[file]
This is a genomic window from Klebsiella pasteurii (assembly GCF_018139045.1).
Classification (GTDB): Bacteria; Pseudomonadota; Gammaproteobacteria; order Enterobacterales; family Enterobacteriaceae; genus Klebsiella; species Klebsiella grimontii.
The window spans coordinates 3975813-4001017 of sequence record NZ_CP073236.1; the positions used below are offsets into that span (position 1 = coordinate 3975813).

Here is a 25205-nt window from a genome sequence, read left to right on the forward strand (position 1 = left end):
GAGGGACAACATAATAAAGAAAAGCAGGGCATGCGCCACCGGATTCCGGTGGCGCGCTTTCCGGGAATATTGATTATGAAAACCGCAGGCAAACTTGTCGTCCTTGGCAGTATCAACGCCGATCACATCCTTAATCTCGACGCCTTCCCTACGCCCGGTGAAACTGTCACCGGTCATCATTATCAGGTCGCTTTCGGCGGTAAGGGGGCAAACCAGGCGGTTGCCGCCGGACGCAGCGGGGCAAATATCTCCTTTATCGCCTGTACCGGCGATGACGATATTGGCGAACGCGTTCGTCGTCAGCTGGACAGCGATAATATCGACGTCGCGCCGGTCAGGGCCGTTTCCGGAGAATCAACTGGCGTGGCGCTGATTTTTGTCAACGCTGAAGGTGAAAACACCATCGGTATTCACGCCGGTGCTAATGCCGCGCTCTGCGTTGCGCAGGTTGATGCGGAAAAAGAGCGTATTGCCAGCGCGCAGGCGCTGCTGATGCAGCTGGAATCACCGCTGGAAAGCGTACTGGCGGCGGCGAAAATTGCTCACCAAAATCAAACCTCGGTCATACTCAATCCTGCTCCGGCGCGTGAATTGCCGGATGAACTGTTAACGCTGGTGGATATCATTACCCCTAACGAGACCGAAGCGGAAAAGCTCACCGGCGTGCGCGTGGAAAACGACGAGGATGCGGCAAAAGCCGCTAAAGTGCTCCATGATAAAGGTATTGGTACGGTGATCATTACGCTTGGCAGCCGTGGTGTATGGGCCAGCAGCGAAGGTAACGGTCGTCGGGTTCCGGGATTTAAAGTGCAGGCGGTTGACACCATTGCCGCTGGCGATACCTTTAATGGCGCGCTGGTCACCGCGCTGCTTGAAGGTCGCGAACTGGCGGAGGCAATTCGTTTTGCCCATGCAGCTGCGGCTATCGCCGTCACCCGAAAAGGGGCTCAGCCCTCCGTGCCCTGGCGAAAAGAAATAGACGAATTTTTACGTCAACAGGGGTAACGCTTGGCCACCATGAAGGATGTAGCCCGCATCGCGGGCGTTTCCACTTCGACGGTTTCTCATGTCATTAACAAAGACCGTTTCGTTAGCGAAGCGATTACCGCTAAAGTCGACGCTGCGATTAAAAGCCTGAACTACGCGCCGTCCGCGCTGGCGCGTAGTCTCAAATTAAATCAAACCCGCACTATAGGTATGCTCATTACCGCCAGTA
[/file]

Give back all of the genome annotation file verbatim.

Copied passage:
This is a genomic window from Klebsiella pasteurii (assembly GCF_018139045.1).
Classification (GTDB): Bacteria; Pseudomonadota; Gammaproteobacteria; order Enterobacterales; family Enterobacteriaceae; genus Klebsiella; species Klebsiella grimontii.
The window spans coordinates 3975813-4001017 of sequence record NZ_CP073236.1; the positions used below are offsets into that span (position 1 = coordinate 3975813).

Here is a 25205-nt window from a genome sequence, read left to right on the forward strand (position 1 = left end):
GAGGGACAACATAATAAAGAAAAGCAGGGCATGCGCCACCGGATTCCGGTGGCGCGCTTTCCGGGAATATTGATTATGAAAACCGCAGGCAAACTTGTCGTCCTTGGCAGTATCAACGCCGATCACATCCTTAATCTCGACGCCTTCCCTACGCCCGGTGAAACTGTCACCGGTCATCATTATCAGGTCGCTTTCGGCGGTAAGGGGGCAAACCAGGCGGTTGCCGCCGGACGCAGCGGGGCAAATATCTCCTTTATCGCCTGTACCGGCGATGACGATATTGGCGAACGCGTTCGTCGTCAGCTGGACAGCGATAATATCGACGTCGCGCCGGTCAGGGCCGTTTCCGGAGAATCAACTGGCGTGGCGCTGATTTTTGTCAACGCTGAAGGTGAAAACACCATCGGTATTCACGCCGGTGCTAATGCCGCGCTCTGCGTTGCGCAGGTTGATGCGGAAAAAGAGCGTATTGCCAGCGCGCAGGCGCTGCTGATGCAGCTGGAATCACCGCTGGAAAGCGTACTGGCGGCGGCGAAAATTGCTCACCAAAATCAAACCTCGGTCATACTCAATCCTGCTCCGGCGCGTGAATTGCCGGATGAACTGTTAACGCTGGTGGATATCATTACCCCTAACGAGACCGAAGCGGAAAAGCTCACCGGCGTGCGCGTGGAAAACGACGAGGATGCGGCAAAAGCCGCTAAAGTGCTCCATGATAAAGGTATTGGTACGGTGATCATTACGCTTGGCAGCCGTGGTGTATGGGCCAGCAGCGAAGGTAACGGTCGTCGGGTTCCGGGATTTAAAGTGCAGGCGGTTGACACCATTGCCGCTGGCGATACCTTTAATGGCGCGCTGGTCACCGCGCTGCTTGAAGGTCGCGAACTGGCGGAGGCAATTCGTTTTGCCCATGCAGCTGCGGCTATCGCCGTCACCCGAAAAGGGGCTCAGCCCTCCGTGCCCTGGCGAAAAGAAATAGACGAATTTTTACGTCAACAGGGGTAACGCTTGGCCACCATGAAGGATGTAGCCCGCATCGCGGGCGTTTCCACTTCGACGGTTTCTCATGTCATTAACAAAGACCGTTTCGTTAGCGAAGCGATTACCGCTAAAGTCGACGCTGCGATTAAAAGCCTGAACTACGCGCCGTCCGCGCTGGCGCGTAGTCTCAAATTAAATCAAACCCGCACTATAGGTATGCTCATTACCGCCAGTA